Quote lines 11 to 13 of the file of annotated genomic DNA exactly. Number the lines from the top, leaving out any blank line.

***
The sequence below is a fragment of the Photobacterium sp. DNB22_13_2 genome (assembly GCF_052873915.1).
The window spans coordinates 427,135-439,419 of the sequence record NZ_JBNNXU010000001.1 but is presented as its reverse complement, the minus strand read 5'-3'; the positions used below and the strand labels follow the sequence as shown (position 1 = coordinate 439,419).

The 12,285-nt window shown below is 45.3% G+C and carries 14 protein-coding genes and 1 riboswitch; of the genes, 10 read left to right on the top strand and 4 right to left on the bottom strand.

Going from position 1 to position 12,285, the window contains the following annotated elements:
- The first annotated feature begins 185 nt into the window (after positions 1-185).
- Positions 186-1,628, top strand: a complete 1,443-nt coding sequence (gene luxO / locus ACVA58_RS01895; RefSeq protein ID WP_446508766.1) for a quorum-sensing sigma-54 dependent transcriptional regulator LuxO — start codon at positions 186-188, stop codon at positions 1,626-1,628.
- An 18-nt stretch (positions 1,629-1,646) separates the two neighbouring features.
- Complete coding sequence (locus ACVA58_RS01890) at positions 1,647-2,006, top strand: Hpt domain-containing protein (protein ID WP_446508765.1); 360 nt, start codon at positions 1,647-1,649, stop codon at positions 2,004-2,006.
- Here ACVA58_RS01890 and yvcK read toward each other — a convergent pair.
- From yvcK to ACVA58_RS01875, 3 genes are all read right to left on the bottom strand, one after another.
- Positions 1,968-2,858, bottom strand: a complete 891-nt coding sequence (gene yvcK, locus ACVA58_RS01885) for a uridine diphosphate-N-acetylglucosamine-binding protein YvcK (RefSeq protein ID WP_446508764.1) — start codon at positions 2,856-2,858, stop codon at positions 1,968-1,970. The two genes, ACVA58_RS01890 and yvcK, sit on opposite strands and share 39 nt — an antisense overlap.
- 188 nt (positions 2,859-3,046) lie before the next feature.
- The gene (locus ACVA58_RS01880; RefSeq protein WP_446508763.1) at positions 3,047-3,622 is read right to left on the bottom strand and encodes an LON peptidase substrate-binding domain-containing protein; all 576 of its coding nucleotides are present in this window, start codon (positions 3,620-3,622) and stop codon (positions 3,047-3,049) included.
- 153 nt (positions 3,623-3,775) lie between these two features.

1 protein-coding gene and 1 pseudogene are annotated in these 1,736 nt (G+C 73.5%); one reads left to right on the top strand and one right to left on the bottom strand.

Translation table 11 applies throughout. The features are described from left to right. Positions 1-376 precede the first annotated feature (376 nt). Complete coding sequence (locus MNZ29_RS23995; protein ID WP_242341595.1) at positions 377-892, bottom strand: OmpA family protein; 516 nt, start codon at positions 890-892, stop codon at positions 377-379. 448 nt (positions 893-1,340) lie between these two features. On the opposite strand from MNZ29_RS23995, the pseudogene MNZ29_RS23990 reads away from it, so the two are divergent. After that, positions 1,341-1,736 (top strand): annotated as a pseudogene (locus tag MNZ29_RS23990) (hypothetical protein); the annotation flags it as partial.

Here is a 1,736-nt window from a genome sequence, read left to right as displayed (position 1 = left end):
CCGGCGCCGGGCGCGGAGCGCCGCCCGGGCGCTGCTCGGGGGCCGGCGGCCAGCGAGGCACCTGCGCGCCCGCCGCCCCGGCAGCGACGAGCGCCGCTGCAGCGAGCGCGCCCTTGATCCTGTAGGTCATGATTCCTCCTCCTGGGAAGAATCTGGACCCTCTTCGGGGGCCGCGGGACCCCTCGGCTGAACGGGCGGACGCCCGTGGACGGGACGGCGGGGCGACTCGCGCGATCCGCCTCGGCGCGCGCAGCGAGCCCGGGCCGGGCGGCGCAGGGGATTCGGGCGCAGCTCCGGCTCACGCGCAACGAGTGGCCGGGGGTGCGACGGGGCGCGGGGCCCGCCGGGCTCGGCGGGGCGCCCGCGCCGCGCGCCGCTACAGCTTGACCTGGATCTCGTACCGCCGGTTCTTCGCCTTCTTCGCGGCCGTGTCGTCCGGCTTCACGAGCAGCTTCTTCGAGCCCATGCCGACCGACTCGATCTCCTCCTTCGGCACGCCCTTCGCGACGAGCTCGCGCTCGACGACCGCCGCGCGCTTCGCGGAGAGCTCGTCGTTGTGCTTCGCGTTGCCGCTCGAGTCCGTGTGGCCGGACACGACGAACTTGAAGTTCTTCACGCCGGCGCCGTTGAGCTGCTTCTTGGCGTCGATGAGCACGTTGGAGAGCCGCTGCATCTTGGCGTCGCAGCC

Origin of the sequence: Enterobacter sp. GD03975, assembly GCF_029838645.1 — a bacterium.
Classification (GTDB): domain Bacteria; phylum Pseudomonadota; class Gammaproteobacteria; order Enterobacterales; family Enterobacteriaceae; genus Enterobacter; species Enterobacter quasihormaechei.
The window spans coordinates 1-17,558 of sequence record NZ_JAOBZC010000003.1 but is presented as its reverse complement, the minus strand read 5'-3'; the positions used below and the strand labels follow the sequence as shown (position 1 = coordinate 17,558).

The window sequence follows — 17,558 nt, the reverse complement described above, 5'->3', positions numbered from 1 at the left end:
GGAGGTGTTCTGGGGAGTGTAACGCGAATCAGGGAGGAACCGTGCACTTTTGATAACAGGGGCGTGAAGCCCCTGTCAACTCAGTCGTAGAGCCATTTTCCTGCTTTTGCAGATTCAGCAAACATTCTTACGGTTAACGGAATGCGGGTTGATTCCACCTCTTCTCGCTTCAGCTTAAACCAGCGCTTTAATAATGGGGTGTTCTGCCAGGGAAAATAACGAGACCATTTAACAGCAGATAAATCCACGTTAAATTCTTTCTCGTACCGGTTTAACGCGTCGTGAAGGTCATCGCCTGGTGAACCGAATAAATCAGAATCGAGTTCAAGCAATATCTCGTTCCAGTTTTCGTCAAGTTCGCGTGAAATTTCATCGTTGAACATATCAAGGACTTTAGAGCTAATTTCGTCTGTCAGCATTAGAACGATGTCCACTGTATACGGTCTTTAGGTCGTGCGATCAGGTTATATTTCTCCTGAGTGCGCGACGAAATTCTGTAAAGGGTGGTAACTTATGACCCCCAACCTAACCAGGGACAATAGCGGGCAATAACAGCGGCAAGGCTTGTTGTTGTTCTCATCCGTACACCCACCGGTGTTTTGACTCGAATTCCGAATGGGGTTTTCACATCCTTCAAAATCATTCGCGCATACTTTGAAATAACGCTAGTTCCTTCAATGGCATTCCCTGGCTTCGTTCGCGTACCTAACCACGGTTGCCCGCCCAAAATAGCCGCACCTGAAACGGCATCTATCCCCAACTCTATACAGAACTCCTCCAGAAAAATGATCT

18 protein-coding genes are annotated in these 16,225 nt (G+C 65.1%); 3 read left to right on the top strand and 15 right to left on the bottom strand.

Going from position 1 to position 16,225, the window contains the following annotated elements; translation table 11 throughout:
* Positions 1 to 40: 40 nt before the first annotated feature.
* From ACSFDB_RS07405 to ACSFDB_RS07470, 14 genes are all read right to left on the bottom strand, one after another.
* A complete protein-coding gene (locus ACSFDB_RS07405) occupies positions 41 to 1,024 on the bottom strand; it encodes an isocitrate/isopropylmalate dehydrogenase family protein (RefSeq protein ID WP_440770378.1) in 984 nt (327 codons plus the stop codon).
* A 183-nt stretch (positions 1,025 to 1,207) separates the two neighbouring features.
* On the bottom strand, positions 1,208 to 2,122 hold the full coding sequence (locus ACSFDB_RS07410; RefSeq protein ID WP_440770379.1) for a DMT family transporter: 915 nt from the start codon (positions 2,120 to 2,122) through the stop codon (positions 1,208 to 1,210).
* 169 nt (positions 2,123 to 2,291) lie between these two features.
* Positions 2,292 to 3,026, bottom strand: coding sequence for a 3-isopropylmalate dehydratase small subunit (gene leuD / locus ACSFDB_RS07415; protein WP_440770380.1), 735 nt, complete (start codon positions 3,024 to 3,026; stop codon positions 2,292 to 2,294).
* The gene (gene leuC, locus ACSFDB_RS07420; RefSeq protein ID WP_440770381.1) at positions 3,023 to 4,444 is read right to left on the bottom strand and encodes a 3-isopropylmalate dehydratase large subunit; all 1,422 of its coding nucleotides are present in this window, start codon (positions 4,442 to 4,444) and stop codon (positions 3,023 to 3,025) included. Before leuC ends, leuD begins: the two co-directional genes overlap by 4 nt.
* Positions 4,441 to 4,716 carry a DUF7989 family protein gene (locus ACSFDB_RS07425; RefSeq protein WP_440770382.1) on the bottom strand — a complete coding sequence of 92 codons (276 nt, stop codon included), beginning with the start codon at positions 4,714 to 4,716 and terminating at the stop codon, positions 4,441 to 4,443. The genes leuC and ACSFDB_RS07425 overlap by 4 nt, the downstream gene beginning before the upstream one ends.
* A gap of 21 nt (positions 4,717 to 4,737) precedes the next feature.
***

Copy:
- Positions 1,968-2,858, bottom strand: a complete 891-nt coding sequence (gene yvcK, locus ACVA58_RS01885) for a uridine diphosphate-N-acetylglucosamine-binding protein YvcK (RefSeq protein ID WP_446508764.1) — start codon at positions 2,856-2,858, stop codon at positions 1,968-1,970. The two genes, ACVA58_RS01890 and yvcK, sit on opposite strands and share 39 nt — an antisense overlap.
- 188 nt (positions 2,859-3,046) lie before the next feature.
- The gene (locus ACVA58_RS01880; RefSeq protein WP_446508763.1) at positions 3,047-3,622 is read right to left on the bottom strand and encodes an LON peptidase substrate-binding domain-containing protein; all 576 of its coding nucleotides are present in this window, start codon (positions 3,620-3,622) and stop codon (positions 3,047-3,049) included.